Garrett Augustus Morgan Made The World Safer

Some people invent with the intent of seeking fame and prestige. Few inventors seem to truly care about other people the way that Garrett Augustus Morgan did. His inventions saved many lives, including those of a few people who were rescued by Garrett himself after an explosion tore through a tunnel beneath Lake Erie.

Though he had little formal education, Garrett’s curiosity took him into many fields from sewing machine repair to gas masks to transportation problems. He achieved great success and improved many lives along the way.

Of Seams and Straighteners

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Garrett Augustus Morgan was born March 4th, 1877 in Claysville, Kentucky. He was the seventh of eleven children born to Sydney and Elizabeth Morgan, who had both been slaves. His mother was part Native American.

Armed with a sixth grade education and ten cents in his pocket, Garrett left home at fourteen look for work, which was common for kids his age at the time. He first landed in Cincinnati and spent a few years working as a handyman.

In 1895 he moved to Cleveland and started repairing sewing machines. This is where he developed his taste for the way things work. After a decade or so, he opened his own sewing machine shop. He had gotten married in the meantime, and a few years later, he and his wife Mary Anne, a seamstress, opened a discount ladies clothing store and hired thirty-two employees to make all the suits, coats, and dresses in-house.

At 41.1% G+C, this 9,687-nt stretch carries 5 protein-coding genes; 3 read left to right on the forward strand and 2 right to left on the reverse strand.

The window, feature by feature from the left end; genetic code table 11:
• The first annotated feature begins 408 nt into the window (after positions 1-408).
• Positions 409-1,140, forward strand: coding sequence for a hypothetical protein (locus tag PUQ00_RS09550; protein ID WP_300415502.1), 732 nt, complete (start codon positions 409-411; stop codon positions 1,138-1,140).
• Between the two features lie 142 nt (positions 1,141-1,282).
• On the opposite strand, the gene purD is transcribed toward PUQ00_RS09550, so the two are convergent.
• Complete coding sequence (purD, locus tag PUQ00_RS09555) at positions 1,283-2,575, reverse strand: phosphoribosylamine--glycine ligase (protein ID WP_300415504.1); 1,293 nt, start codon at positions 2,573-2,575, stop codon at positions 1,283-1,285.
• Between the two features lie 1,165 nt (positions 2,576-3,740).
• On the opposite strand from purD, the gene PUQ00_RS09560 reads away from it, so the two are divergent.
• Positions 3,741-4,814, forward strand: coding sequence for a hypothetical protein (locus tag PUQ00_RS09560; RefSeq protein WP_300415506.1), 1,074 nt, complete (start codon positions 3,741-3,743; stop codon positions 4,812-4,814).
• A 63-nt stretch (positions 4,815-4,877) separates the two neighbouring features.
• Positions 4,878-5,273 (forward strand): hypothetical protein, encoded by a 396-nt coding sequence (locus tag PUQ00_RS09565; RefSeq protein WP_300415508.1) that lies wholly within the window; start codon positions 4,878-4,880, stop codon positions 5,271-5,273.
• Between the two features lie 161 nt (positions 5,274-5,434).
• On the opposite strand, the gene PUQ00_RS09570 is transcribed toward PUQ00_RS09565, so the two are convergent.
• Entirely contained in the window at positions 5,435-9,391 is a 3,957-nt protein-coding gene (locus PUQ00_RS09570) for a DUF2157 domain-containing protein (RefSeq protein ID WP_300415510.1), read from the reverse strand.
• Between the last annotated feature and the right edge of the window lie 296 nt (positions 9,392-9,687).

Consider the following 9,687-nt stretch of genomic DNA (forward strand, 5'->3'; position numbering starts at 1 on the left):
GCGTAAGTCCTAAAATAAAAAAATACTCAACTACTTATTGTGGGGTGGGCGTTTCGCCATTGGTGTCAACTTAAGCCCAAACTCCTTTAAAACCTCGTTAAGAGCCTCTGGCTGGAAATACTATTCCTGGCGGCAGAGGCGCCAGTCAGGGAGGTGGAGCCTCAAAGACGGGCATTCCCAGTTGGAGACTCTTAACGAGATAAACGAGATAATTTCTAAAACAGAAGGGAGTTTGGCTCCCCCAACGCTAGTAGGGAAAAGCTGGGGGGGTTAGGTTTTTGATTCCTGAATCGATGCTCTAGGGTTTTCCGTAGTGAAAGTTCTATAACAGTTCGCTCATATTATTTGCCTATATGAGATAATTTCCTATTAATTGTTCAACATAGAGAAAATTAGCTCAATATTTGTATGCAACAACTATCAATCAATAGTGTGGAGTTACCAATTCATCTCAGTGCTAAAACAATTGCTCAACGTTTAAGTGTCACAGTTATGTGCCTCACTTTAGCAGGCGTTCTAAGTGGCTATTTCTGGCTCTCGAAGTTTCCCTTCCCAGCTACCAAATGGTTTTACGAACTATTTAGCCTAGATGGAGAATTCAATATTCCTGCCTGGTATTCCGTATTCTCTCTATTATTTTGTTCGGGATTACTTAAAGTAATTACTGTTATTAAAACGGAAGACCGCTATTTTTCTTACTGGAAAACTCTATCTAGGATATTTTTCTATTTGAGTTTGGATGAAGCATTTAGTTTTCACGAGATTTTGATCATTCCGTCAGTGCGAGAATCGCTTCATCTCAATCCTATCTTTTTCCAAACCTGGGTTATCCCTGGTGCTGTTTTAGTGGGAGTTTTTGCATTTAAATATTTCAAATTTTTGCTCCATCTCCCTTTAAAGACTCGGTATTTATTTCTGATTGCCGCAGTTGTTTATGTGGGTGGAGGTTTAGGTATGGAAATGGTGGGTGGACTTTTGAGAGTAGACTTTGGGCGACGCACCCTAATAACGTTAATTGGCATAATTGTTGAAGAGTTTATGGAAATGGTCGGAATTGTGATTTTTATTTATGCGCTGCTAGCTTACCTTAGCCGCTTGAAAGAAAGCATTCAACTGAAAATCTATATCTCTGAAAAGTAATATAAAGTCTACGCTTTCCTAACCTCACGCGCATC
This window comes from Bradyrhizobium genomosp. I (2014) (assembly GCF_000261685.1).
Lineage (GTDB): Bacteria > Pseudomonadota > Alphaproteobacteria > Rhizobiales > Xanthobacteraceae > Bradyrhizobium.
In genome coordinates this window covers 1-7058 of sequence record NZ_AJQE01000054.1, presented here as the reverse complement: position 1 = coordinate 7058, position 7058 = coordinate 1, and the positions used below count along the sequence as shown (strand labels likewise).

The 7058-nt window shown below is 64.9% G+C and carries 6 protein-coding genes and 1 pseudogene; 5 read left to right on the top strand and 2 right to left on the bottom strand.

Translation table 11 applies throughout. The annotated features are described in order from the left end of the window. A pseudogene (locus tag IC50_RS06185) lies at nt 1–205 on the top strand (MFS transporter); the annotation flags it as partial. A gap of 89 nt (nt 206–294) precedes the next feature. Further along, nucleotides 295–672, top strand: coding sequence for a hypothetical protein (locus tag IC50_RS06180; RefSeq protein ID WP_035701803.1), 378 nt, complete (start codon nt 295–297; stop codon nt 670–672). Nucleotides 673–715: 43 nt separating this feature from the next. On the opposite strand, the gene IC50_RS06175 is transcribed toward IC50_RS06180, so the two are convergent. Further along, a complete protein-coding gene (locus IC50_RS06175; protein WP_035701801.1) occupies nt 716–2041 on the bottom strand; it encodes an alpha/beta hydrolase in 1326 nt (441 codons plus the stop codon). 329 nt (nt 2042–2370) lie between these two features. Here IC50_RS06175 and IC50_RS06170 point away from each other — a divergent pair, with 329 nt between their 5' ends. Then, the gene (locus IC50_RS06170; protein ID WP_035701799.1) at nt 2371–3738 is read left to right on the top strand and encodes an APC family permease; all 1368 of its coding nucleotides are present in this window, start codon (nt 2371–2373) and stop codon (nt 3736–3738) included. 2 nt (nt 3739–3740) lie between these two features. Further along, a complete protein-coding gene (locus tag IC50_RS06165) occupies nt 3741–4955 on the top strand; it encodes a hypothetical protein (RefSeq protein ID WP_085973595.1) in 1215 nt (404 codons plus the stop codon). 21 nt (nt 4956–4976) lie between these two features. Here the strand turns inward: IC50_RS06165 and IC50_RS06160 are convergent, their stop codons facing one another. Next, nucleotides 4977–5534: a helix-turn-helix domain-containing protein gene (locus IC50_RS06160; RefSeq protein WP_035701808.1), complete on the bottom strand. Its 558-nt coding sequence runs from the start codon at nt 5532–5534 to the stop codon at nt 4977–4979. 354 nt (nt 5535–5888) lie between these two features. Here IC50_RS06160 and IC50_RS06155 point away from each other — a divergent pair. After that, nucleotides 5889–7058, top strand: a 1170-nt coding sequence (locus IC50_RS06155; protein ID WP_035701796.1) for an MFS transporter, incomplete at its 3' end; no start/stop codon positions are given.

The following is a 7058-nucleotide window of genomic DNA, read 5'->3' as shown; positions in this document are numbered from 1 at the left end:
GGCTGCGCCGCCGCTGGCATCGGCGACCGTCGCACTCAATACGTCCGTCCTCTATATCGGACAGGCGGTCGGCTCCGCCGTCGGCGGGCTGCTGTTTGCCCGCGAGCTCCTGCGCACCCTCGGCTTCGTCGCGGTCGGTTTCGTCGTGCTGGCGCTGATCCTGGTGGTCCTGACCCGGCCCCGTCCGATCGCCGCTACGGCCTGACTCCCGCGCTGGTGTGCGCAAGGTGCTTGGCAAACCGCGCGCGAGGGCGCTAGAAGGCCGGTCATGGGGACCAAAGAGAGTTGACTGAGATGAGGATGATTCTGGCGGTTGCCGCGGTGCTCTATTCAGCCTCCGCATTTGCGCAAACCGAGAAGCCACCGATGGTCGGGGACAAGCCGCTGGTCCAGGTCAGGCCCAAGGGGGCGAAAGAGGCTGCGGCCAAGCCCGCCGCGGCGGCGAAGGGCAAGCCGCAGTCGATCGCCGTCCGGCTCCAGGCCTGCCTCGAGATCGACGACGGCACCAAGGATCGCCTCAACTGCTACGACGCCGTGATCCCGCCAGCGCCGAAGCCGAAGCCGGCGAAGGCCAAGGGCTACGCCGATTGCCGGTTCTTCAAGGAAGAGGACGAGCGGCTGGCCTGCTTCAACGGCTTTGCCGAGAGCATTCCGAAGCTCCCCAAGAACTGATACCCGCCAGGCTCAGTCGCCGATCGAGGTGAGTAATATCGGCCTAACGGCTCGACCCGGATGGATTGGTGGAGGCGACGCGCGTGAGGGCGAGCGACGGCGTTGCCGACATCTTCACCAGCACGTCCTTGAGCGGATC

One day Garrett was sewing a woolen fabric that kept getting scorched by the extremely high speed of the sewing machine needle. He experimented with a few chemicals to coat the needle and keep it cool. As the story goes, he wiped his hands off on a piece of cloth and went to lunch. When he came back, the wavy fibers in the fabric had been completely straightened by the chemical.

Curious, he tried the solution on his neighbor’s dog’s fur, and it straightened that, too. Then he worked up the nerve to try it on his own hair, and discovered the hair relaxer. He turned the solution into a cream and established the G.A. Morgan Hair Refining Company to sell his hair relaxer to African Americans. The company was terrifically successful and Garrett earned enough money from sales to keep inventing.

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Reflowing With A Hair Straightener

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Around here, reflow ovens usually mean a toaster oven, and if you’re exceptionally cool, a thermistor and PID controller. There are, of course, a thousand ways to turn solder paste into a solid connection and [Saar] might have found the cheapest way yet: a hair straightener with a street value of just¬†¬£15.

We don’t expect the majority of the Hackaday demographic to know much about hair straighteners, but [Saar] has done all the work and came up with a list of what makes a good one. Floating plates are a must to keep the PCB in contact with the heating element at all times, and temperature control is essential. [Saar] ended up with a Remington S3500 Ceramic Straight 230 Hair Straightener, although a trip to any big box store should yield a straightener that would work just as well.

One modification [Saar] added was a strip of Kapton tape to one of the ceramic heating elements. It’s not a replacement for a toaster oven or real reflow oven, but for small boards it works just as well.

Video below.

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